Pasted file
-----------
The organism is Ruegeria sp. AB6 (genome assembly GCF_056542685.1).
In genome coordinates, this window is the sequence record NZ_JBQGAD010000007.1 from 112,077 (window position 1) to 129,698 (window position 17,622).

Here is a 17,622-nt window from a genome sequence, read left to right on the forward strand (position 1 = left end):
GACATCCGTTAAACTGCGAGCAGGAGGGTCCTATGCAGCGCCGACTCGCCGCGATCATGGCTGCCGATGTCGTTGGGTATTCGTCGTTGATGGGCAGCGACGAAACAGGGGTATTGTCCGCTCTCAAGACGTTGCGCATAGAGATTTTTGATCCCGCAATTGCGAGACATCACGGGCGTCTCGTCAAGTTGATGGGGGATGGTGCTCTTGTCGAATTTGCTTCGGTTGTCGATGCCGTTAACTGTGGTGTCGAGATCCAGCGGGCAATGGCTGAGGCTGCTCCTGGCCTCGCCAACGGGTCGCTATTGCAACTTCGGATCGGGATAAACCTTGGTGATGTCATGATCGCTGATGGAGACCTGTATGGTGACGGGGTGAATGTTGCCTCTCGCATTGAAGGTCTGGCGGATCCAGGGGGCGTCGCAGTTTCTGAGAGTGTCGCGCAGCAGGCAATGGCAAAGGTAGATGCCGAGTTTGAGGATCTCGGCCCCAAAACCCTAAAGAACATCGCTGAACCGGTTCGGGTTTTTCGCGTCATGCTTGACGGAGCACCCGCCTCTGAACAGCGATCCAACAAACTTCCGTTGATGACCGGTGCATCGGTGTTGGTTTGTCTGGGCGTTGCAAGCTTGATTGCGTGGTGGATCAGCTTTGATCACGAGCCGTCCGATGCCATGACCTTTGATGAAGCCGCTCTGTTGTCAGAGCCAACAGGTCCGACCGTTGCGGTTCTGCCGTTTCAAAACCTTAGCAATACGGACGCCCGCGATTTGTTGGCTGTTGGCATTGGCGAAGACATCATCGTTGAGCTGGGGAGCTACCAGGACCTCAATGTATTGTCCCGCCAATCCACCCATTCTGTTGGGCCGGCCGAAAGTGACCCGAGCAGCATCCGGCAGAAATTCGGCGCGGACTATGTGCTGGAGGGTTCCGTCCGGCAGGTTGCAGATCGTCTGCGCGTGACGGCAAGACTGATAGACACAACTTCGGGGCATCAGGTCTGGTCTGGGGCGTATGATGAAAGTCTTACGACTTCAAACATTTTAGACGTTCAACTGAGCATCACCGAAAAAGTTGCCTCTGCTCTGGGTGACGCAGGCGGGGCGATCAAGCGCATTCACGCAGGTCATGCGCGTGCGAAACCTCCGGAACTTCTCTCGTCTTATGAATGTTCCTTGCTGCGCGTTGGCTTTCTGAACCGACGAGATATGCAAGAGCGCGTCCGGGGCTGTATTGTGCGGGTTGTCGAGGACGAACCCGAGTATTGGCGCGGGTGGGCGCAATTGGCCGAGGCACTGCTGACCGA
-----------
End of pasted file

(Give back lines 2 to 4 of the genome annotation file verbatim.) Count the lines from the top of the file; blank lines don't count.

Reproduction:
In genome coordinates, this window is the sequence record NZ_JBQGAD010000007.1 from 112,077 (window position 1) to 129,698 (window position 17,622).

Here is a 17,622-nt window from a genome sequence, read left to right on the forward strand (position 1 = left end):
GACATCCGTTAAACTGCGAGCAGGAGGGTCCTATGCAGCGCCGACTCGCCGCGATCATGGCTGCCGATGTCGTTGGGTATTCGTCGTTGATGGGCAGCGACGAAACAGGGGTATTGTCCGCTCTCAAGACGTTGCGCATAGAGATTTTTGATCCCGCAATTGCGAGACATCACGGGCGTCTCGTCAAGTTGATGGGGGATGGTGCTCTTGTCGAATTTGCTTCGGTTGTCGATGCCGTTAACTGTGGTGTCGAGATCCAGCGGGCAATGGCTGAGGCTGCTCCTGGCCTCGCCAACGGGTCGCTATTGCAACTTCGGATCGGGATAAACCTTGGTGATGTCATGATCGCTGATGGAGACCTGTATGGTGACGGGGTGAATGTTGCCTCTCGCATTGAAGGTCTGGCGGATCCAGGGGGCGTCGCAGTTTCTGAGAGTGTCGCGCAGCAGGCAATGGCAAAGGTAGATGCCGAGTTTGAGGATCTCGGCCCCAAAACCCTAAAGAACATCGCTGAACCGGTTCGGGTTTTTCGCGTCATGCTTGACGGAGCACCCGCCTCTGAACAGCGATCCAACAAACTTCCGTTGATGACCGGTGCATCGGTGTTGGTTTGTCTGGGCGTTGCAAGCTTGATTGCGTGGTGGATCAGCTTTGATCACGAGCCGTCCGATGCCATGACCTTTGATGAAGCCGCTCTGTTGTCAGAGCCAACAGGTCCGACCGTTGCGGTTCTGCCGTTTCAAAACCTTAGCAATACGGACGCCCGCGATTTGTTGGCTGTTGGCATTGGCGAAGACATCATCGTTGAGCTGGGGAGCTACCAGGACCTCAATGTATTGTCCCGCCAATCCACCCATTCTGTTGGGCCGGCCGAAAGTGACCCGAGCAGCATCCGGCAGAAATTCGGCGCGGACTATGTGCTGGAGGGTTCCGTCCGGCAGGTTGCAGATCGTCTGCGCGTGACGGCAAGACTGATAGACACAACTTCGGGGCATCAGGTCTGGTCTGGGGCGTATGATGAAAGTCTTACGACTTCAAACATTTTAGACGTTCAACTGAGCATCACCGAAAAAGTTGCCTCTGCTCTGGGTGACGCAGGCGGGGCGATCAAGCGCATTCACGCAGGTCATGCGCGTGCGAAACCTCCGGAACTTCTCTCGTCTTATGAATGTTCCTTGCTGCGCGTTGGCTTTCTGAACCGACGAGATATGCAAGAGCGCGTCCGGGGCTGTATTGTGCGGGTTGTCGAGGACGAACCCGAGTATTGGCGCGGGTGGGCGCAATTGGCCGAGGCACTGCTGACCGA